Become a fan of Slashdot on Facebook


Forgot your password?
China Transportation United States

Chinese-Built Cars Are Coming To the US Next Year 431

cartechboy (2660665) writes "Made In China." It's a sticker we all know too well here in the U.S., and yet, it seems not everything we buy is made in China. To date, there haven't been Chinese-built cars in the U.S., but we keep hearing they are coming. Now it seems it's about to become a reality, as Chinese-built Volvos will be arriving in the U.S. as early as 2015. The first model to arrive will be the S60L. The payoff for Volvo if it manages to convince buyers that its cars built in China are just as good as those currently built in Europe is vast. Not only will it save on production costs, but it will help buffer against exchange rate fluctuations. Volvo's planning to make China a manufacturing hub, and that makes sense since it's now owned by Chinese parent company Geely. But will Chinese-built cars be just as good as European-built cars, and will consumers be able to tell the difference?
This discussion has been archived. No new comments can be posted.

Chinese-Built Cars Are Coming To the US Next Year

Comments Filter:
  • Bets, anyone? (Score:5, Insightful)

    by Anonymous Coward on Tuesday June 17, 2014 @12:46PM (#47255279)
    Anyone want to make any bets on how long they're being sold here in the U.S. before someone dies in an accident because it was made with sub-standard parts, or poor quality control?

    Don't mod me down as a troll or flamebait, either, because it's not like there isn't a history of low-quality crap coming out of China.
  • Re:Bets, anyone? (Score:5, Insightful)

    by Kenja ( 541830 ) on Tuesday June 17, 2014 @12:48PM (#47255303)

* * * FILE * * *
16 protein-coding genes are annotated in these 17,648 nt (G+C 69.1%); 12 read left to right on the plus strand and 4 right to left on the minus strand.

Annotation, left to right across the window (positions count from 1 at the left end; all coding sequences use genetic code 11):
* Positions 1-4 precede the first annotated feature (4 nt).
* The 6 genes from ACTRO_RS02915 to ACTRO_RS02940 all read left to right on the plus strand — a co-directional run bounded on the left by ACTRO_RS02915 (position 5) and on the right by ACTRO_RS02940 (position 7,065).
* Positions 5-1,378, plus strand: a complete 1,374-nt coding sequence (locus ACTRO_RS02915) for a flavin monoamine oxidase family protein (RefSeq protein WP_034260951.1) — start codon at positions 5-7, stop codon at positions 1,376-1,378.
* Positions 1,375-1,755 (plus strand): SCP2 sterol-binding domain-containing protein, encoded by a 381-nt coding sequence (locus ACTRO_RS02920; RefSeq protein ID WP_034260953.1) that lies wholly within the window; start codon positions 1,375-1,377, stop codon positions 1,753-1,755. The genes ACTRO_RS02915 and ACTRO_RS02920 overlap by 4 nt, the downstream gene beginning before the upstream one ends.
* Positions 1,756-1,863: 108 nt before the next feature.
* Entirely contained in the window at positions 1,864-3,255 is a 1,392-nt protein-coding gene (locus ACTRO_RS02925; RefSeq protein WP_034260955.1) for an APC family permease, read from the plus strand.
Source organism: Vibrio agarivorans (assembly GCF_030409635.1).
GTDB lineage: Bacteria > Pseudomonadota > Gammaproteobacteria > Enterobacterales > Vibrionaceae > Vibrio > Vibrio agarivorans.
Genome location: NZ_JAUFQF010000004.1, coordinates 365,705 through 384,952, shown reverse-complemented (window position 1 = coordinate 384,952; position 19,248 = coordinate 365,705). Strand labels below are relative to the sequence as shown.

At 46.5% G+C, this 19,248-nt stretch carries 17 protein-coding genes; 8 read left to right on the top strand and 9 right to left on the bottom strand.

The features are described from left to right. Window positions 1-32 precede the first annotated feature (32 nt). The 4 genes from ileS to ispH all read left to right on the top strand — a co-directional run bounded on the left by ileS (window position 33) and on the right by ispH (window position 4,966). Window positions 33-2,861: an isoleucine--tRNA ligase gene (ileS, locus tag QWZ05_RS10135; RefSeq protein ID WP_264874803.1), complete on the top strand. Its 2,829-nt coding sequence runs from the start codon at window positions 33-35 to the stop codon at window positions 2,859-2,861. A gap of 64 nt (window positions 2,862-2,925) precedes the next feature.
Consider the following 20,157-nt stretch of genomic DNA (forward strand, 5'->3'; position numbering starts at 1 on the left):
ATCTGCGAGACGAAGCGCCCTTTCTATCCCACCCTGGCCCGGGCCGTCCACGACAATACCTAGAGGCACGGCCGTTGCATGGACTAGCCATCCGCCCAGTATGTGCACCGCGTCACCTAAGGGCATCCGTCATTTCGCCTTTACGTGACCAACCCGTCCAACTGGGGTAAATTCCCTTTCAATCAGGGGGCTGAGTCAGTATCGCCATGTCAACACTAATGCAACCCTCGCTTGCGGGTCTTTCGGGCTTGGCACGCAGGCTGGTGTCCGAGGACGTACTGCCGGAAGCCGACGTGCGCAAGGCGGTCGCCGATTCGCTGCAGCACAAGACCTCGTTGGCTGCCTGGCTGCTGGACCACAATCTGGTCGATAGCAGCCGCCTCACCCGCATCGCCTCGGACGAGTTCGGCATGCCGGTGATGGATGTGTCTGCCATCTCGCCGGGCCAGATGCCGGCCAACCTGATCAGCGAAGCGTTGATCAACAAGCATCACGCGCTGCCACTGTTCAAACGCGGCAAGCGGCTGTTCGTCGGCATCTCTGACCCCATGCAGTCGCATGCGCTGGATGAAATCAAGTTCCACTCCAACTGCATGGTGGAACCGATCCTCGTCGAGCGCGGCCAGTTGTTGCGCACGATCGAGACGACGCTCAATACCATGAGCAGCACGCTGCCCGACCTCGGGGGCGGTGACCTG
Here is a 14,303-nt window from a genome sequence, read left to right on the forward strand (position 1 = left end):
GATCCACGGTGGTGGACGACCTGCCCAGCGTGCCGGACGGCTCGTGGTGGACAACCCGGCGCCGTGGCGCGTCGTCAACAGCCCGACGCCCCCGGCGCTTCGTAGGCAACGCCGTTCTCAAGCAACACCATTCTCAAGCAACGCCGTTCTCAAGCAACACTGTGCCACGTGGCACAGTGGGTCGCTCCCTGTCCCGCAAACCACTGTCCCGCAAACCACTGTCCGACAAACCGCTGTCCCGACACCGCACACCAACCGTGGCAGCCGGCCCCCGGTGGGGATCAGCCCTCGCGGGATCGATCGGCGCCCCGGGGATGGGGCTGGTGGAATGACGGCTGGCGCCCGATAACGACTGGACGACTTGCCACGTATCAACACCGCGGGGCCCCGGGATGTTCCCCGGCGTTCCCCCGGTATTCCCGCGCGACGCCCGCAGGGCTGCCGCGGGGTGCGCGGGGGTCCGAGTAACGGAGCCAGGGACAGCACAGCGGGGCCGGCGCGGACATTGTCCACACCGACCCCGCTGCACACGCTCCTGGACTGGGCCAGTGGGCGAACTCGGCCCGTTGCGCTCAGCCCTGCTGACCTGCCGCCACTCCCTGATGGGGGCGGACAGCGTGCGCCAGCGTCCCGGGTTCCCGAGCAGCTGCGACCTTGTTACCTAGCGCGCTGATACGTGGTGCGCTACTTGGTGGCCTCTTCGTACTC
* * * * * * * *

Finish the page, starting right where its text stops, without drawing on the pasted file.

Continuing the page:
So.... the same quality standards as US made (GM) cars then?
  • Whelp... (Score:2, Insightful)

    by whargoul ( 932206 ) on Tuesday June 17, 2014 @12:49PM (#47255313) Homepage
    ...that scratches Volvo off the list of cars I'd purchase.
  • Buyer beware (Score:4, Insightful)

    by Todd Knarr ( 15451 ) on Tuesday June 17, 2014 @01:01PM (#47255439) Homepage

    I'm minded from earlier cases of problems with Chinese-sourced products that the Chinese attitude is very much "It's the buyer's responsibility to make sure they're getting what they ordered and paid for. If they don't check, it's their fault for being so gullible.". Not exactly the attitude I'd be looking for out of a manufacturing center.

  • by AutodidactLabrat ( 3506801 ) on Tuesday June 17, 2014 @01:16PM (#47255591)
    A car uses approx. 1/2 the total energy it will consume in an average working lifetime during manufacture.
    It follows that if we wish a lower carbon footprint, we mandate a long lived car
    with especial emphasis on long life steering and drivetrains
    Thus the used car market gluts in a decade, ending the 'trade up' value of cars.
    result? Even the tier 1 buyers demand easily replaced bodies to go on long life vehicles, cutting life cycle fuel costs.
  • by poetmatt ( 793785 ) on Tuesday June 17, 2014 @01:17PM (#47255593) Journal

    Have you tried buying vegetables, fruit or grains and actually cooked things into what you wanted? Most people in most parts of the world (including in China) refer to that as food - and it isn't made in a processing plant.

    I know cooking is hard from your mom's basement but I do think she has a kitchen.

  • by ErichTheRed ( 39327 ) on Tuesday June 17, 2014 @01:21PM (#47255639)